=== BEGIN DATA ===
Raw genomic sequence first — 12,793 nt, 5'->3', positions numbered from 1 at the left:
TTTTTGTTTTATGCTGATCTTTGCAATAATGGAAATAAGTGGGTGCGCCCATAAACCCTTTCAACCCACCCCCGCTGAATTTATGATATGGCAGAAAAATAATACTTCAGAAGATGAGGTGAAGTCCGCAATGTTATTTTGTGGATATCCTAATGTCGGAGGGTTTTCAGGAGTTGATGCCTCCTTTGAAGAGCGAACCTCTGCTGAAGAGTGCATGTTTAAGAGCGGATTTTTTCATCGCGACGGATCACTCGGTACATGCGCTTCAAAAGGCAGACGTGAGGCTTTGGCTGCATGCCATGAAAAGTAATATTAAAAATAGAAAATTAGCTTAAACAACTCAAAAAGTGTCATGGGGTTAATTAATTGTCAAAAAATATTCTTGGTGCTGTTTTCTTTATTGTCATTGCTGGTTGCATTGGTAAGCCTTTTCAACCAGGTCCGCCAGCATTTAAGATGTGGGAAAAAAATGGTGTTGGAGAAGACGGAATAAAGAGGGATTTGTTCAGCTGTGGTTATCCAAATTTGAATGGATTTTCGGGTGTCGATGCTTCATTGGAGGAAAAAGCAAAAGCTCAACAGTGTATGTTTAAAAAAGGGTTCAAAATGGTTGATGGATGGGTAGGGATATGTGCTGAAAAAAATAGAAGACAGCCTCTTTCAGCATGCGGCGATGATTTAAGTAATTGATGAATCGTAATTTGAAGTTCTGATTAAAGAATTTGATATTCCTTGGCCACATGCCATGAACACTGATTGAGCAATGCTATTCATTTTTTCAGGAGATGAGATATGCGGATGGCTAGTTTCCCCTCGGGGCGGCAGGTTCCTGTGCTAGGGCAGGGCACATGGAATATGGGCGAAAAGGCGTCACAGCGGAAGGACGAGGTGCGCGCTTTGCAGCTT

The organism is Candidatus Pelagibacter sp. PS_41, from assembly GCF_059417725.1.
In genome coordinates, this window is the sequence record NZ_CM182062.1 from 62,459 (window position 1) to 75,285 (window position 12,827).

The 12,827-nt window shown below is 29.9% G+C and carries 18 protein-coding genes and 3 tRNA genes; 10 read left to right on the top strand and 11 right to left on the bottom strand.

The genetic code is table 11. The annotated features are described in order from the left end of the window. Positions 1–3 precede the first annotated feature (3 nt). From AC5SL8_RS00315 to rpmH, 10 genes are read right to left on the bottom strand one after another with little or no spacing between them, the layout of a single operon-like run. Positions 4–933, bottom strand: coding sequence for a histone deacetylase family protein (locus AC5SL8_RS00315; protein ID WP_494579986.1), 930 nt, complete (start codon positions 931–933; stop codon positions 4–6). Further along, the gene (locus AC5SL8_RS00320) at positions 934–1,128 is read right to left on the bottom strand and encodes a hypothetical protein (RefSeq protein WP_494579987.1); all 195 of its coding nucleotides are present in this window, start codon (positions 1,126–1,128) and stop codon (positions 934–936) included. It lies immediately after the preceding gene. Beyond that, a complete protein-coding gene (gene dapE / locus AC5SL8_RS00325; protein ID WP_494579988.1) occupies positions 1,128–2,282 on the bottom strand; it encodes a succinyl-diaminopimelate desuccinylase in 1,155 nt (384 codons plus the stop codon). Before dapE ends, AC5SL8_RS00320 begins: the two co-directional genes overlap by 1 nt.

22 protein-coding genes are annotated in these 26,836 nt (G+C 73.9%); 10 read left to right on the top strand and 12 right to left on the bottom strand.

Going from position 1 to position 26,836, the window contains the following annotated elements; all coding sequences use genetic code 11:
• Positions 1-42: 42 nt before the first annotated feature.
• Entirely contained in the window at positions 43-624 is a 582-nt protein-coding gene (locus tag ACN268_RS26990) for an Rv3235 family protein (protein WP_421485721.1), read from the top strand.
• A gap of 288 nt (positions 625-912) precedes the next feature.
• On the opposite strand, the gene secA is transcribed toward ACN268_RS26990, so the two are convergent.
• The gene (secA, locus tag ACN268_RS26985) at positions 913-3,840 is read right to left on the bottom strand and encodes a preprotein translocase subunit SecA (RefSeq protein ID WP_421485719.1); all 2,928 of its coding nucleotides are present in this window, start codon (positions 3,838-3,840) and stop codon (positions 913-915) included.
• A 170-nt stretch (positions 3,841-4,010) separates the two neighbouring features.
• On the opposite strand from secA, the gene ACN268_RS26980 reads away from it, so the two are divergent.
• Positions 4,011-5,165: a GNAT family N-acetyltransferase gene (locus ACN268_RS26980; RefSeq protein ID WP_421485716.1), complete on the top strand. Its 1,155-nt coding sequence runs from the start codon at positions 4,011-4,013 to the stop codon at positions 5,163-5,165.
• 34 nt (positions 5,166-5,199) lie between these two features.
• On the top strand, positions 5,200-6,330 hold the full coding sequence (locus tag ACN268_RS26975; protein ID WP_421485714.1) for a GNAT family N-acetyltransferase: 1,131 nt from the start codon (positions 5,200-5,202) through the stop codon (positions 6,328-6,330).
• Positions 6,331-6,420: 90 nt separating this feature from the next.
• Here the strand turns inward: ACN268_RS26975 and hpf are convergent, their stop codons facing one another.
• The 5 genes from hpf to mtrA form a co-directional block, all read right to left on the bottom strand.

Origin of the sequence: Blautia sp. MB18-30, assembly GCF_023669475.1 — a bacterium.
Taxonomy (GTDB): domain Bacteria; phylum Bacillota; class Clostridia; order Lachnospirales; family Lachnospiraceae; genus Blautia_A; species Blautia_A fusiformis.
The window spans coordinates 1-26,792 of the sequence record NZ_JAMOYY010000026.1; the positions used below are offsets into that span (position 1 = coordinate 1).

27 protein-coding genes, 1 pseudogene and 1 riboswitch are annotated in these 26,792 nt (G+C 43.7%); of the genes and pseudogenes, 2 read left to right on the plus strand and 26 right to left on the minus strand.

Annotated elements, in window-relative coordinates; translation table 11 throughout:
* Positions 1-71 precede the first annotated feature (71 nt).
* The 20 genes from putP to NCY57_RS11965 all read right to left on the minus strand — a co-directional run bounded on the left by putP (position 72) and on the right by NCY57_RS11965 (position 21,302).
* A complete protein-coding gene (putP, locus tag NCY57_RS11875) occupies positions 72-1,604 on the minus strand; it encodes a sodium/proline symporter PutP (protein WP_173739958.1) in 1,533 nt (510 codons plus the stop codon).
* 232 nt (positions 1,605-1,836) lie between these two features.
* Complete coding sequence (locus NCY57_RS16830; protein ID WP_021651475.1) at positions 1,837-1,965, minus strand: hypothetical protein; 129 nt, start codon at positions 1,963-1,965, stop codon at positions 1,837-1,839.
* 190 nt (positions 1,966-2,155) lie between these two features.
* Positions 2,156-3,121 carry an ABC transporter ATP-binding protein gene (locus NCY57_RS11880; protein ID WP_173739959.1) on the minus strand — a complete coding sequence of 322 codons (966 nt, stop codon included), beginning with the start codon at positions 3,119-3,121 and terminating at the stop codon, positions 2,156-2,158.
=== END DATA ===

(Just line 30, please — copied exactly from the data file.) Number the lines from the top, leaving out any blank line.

* 232 nt (positions 1,605-1,836) lie between these two features.